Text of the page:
“I celebrate Indrāksī,
Whom the gods glorify with many names:
Bearer of the Conch
Great Heart of Austerity
Splendor of Meditation
Sound-essence of the Wisdom Books
Flame of the Sacred Fire
She of the Terrifying Face
Mistress of Yogic Austerities
She of Unbound Hair
She of Terrifying Form
She of Tremendous Might
Bestower of Auspiciousness
Destroyer of Disease
Beloved of Śiva
Attendant of Śiva
Sword-Flame of Agni’s Fire
She Who Reveals Herself Clearly Before One’s Eyes
Queen of the Universe
Indra’s Cosmic Power
Destroyer of the Demon King
Vanquisher of Camunda
Womb of the Gods
Lady of the Great Boar
Lady of the Man-lion
She of the Terrifying Roar
Mother of the Mind
Daughter of the Himalaya
From Song of the Glorious “Eyes of Indra” translated by Constantina Rhodes, included in her book “Invoking Lakshmi: The Goddess of Wealth in Song and Ceremony”
In the Harry Potter universe, house Hufflepuff seems the least exciting. Hufflepuffs are slow, methodical, dedicated, patient and loyal. Astrologically, they are connected with Taurus, which gives them an earthy, sensual quality. They may lack the charisma of Gryffindor (Leo), but they are the backbone and the salt of the wizarding community. Unlike Slytherins or Gryffindors, Hufflepuffs are not overly ambitious or rebellious. They do not seek attention for attention’s sake. Yet they possess a certain quiet charm and dignity. And they are so immensely steadfast that, if need be, they will sacrifice themselves for their loved ones.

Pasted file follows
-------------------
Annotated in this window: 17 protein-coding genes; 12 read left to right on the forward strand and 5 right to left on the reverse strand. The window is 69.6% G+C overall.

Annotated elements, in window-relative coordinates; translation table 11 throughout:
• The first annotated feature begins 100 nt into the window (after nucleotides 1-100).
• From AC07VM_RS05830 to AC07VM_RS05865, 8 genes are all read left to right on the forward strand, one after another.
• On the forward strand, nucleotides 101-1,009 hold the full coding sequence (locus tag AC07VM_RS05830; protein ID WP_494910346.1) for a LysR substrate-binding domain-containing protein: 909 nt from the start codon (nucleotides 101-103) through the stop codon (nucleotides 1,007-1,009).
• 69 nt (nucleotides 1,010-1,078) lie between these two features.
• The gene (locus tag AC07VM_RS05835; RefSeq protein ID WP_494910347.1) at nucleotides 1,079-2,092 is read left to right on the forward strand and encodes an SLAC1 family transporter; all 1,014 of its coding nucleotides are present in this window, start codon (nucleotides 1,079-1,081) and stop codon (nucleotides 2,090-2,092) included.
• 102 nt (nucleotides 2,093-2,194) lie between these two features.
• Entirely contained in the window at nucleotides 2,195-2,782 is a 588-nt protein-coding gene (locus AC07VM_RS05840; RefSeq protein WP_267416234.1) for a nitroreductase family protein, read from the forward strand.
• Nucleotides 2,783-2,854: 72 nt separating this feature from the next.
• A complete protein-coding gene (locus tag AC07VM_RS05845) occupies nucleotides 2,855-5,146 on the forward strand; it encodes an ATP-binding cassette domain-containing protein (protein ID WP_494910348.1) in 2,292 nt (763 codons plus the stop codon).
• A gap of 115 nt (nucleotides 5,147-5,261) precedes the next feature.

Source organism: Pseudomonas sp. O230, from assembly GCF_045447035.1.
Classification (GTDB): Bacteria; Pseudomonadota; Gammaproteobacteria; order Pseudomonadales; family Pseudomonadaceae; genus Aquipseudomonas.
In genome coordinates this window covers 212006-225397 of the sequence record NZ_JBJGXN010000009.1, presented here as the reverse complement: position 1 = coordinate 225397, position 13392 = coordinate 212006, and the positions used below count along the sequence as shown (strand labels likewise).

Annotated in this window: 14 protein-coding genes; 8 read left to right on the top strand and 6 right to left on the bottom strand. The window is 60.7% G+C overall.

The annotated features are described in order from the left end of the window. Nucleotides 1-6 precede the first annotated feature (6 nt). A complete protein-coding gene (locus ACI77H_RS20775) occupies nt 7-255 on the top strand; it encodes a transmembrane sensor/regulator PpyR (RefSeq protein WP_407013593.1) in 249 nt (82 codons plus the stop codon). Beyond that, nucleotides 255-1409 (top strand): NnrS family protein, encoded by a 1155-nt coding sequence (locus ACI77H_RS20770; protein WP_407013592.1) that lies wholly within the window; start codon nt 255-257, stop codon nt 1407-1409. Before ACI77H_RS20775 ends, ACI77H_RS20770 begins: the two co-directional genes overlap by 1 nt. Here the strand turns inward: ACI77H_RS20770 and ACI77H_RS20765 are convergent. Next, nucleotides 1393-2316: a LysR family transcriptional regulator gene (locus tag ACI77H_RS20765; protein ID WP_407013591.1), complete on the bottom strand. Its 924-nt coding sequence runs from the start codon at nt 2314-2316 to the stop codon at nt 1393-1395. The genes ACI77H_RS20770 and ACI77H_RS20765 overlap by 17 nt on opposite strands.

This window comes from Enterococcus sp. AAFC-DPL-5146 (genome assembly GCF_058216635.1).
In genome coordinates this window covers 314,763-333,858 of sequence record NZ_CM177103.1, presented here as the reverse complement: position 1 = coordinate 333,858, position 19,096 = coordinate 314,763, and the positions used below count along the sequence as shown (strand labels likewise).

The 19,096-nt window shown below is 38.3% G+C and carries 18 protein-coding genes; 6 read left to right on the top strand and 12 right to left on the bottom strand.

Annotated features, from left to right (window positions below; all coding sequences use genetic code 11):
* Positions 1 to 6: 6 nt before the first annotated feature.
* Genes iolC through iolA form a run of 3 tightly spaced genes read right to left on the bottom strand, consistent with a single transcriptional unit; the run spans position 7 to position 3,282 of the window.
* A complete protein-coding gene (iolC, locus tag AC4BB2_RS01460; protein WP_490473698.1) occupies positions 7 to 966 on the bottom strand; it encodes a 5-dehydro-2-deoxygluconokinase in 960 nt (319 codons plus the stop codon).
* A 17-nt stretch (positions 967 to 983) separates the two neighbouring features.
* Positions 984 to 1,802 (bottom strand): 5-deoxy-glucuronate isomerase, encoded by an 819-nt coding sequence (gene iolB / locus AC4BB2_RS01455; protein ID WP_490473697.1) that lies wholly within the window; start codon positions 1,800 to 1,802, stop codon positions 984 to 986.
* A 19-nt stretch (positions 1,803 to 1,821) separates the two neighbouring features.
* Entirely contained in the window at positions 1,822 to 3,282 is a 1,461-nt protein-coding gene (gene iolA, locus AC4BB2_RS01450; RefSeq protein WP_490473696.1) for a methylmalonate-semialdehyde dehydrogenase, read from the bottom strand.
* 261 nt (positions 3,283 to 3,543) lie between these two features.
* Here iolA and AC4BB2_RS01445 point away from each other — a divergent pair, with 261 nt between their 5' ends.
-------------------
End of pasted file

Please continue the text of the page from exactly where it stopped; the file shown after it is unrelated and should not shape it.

Newt Scamander, sorted into Hufflepuff, the main character of Fantastic Beasts and Where to Find Them, was born at the end of the nineteenth century. The temporal setting of the movie gives it a quaint, vintage aura, which agrees with Taurus as well since this sign loves the tangible, and puts slowness over speed. The name Newt is quite apt as well, evoking a tiny amphibian, not quite a frog, not quite a lizard, certainly not a dragon. But Hufflepuffs do not attach value judgements to life forms: a newt is as spectacular and miraculous as, say, a Peruvian Vipertooth. Newt’s job as a magizoologist involves the study of magical creatures, protecting them indiscriminately and spreading knowledge about them.